When I saw Johnny Marr last November, a man behind me insisted on loudly singing ONLY the Smiths songs that were in Marr’s set like some weird, personal Morrissey cosplay.  I’m happy to say that this album does not feature that man singing, which I think we can all agree is better for everyone involved.

Marr had talked in the past about releasing a live album with his solo band coming off of their two back-to-back tours and subsequent albums, and this is it.  What Adrenalin Baby gives us is a crisp recording of a very tight band fronted by one of rock’s greatest.  What it doesn’t capture, unfortunately, is the extremely high energy of Marr and his band in concert.  The paradox of the live album, indeed.

There are definitely some bangers, though!  “Easy Money” is always a perennial favorite, with its hyper-catchy guitar riff and lyrics that beg you to sing along, and this live version is pretty good at capturing just how hype the song gets live.  “The Right Thing Right” is brisk and cool, with a really catchy chorus situation.  One of my favorite Marr songs, “New Town Velocity”, is beautiful; for a slower song, all its intricacies are really brought to the forefront here, in what is unquestionably one of the coolest live show experiences.  And “Back in the Box” goes off in a way that is as close to capturing the live experience of Marr as you can without actually being in the same room with him.

The Smiths covers are all fine and dandy, certainly.  I particularly like what Marr does with “Bigmouth Strikes Again” and “The Headmaster Ritual”, and while “There Is a Light That Never Goes Out” is no slouch by any means, it’s so common that it’s almost not a big deal anymore.  The real shining star of the album AND Marr’s live show is “How Soon is Now?”  Though it’s about as ubiquitous as “There Is a Light….” I can safely say that it is incredibly cool to see it live and, as a set closer, it’s unrivaled.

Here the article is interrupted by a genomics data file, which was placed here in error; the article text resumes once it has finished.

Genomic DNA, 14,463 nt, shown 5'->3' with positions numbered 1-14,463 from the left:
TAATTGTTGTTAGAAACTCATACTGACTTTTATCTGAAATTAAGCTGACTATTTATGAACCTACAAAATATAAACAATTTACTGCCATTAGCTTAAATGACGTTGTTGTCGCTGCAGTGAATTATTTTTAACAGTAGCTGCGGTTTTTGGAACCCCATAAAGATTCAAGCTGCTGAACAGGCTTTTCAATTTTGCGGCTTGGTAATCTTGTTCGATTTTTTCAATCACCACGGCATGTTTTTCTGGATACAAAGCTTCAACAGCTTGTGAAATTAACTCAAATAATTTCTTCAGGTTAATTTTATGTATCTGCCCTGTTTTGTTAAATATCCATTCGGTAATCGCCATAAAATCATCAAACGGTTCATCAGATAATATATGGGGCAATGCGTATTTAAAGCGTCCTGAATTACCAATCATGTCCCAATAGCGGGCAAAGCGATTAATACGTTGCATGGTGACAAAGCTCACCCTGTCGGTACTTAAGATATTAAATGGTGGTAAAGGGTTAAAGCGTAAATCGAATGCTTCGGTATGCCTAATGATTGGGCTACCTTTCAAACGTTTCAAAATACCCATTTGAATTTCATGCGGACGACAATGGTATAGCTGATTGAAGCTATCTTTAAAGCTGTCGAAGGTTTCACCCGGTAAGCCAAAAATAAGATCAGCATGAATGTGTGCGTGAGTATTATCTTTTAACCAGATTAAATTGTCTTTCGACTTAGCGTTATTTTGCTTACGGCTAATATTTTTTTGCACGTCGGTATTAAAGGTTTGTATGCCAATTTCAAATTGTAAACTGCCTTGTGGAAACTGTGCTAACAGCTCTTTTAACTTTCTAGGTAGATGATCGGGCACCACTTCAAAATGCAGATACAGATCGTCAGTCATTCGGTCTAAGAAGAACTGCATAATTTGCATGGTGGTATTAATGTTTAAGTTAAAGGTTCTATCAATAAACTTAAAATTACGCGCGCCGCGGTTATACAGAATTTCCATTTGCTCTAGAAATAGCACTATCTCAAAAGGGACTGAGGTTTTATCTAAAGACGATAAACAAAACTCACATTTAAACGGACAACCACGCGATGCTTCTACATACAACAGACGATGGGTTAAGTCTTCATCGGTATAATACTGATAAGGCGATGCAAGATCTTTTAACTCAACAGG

I’m also going to throw him mad bonus points for such a cool Clash cover.

I really love Johnny Marr’s work, and I think his live show is pretty tops, but this album doesn’t necessarily capture the energy and the excitement of seeing one of the raddest guitarists in history live.  It’s good, and the songs all have a really great quality and bring the heat, but if the purpose of a live album is to totally capture the live experience, this isn’t entirely it.

 

Overall Score
85 %

It's tough for live albums to live up to the hype.

Songs 90%
Clarity 95%
Energy 80%

About The Author

Self-deprecating fundraising lackey, avocado connoisseur, pop culture aficionado, latte-drinking liberal elitist.

Comments are closed.